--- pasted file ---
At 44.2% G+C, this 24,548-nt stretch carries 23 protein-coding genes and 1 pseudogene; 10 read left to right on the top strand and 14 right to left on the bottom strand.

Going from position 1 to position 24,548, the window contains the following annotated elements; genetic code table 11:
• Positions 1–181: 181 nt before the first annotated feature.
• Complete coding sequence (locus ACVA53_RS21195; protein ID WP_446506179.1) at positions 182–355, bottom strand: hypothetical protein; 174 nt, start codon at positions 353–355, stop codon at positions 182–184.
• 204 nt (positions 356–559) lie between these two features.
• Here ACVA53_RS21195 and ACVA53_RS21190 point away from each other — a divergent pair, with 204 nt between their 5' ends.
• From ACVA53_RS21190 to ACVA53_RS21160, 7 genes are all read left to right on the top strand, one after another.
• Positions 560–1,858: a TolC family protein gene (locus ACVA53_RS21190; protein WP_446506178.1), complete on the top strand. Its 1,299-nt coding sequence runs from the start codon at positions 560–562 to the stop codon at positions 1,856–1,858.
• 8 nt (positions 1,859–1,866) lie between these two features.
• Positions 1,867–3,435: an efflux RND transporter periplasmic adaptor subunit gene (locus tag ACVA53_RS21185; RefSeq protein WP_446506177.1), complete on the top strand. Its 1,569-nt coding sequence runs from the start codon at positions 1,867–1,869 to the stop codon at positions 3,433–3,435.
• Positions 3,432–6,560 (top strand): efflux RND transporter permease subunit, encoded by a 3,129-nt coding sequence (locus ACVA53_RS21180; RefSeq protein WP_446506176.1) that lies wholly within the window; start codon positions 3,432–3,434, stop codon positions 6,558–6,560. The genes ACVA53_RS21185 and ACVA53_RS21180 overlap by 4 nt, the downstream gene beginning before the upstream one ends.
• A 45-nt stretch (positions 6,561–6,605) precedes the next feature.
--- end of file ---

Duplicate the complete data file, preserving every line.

At 44.2% G+C, this 24,548-nt stretch carries 23 protein-coding genes and 1 pseudogene; 10 read left to right on the top strand and 14 right to left on the bottom strand.

Going from position 1 to position 24,548, the window contains the following annotated elements; genetic code table 11:
• Positions 1–181: 181 nt before the first annotated feature.
• Complete coding sequence (locus ACVA53_RS21195; protein ID WP_446506179.1) at positions 182–355, bottom strand: hypothetical protein; 174 nt, start codon at positions 353–355, stop codon at positions 182–184.
• 204 nt (positions 356–559) lie between these two features.
• Here ACVA53_RS21195 and ACVA53_RS21190 point away from each other — a divergent pair, with 204 nt between their 5' ends.
• From ACVA53_RS21190 to ACVA53_RS21160, 7 genes are all read left to right on the top strand, one after another.
• Positions 560–1,858: a TolC family protein gene (locus ACVA53_RS21190; protein WP_446506178.1), complete on the top strand. Its 1,299-nt coding sequence runs from the start codon at positions 560–562 to the stop codon at positions 1,856–1,858.
• 8 nt (positions 1,859–1,866) lie between these two features.
• Positions 1,867–3,435: an efflux RND transporter periplasmic adaptor subunit gene (locus tag ACVA53_RS21185; RefSeq protein WP_446506177.1), complete on the top strand. Its 1,569-nt coding sequence runs from the start codon at positions 1,867–1,869 to the stop codon at positions 3,433–3,435.
• Positions 3,432–6,560 (top strand): efflux RND transporter permease subunit, encoded by a 3,129-nt coding sequence (locus ACVA53_RS21180; RefSeq protein WP_446506176.1) that lies wholly within the window; start codon positions 3,432–3,434, stop codon positions 6,558–6,560. The genes ACVA53_RS21185 and ACVA53_RS21180 overlap by 4 nt, the downstream gene beginning before the upstream one ends.
• A 45-nt stretch (positions 6,561–6,605) precedes the next feature.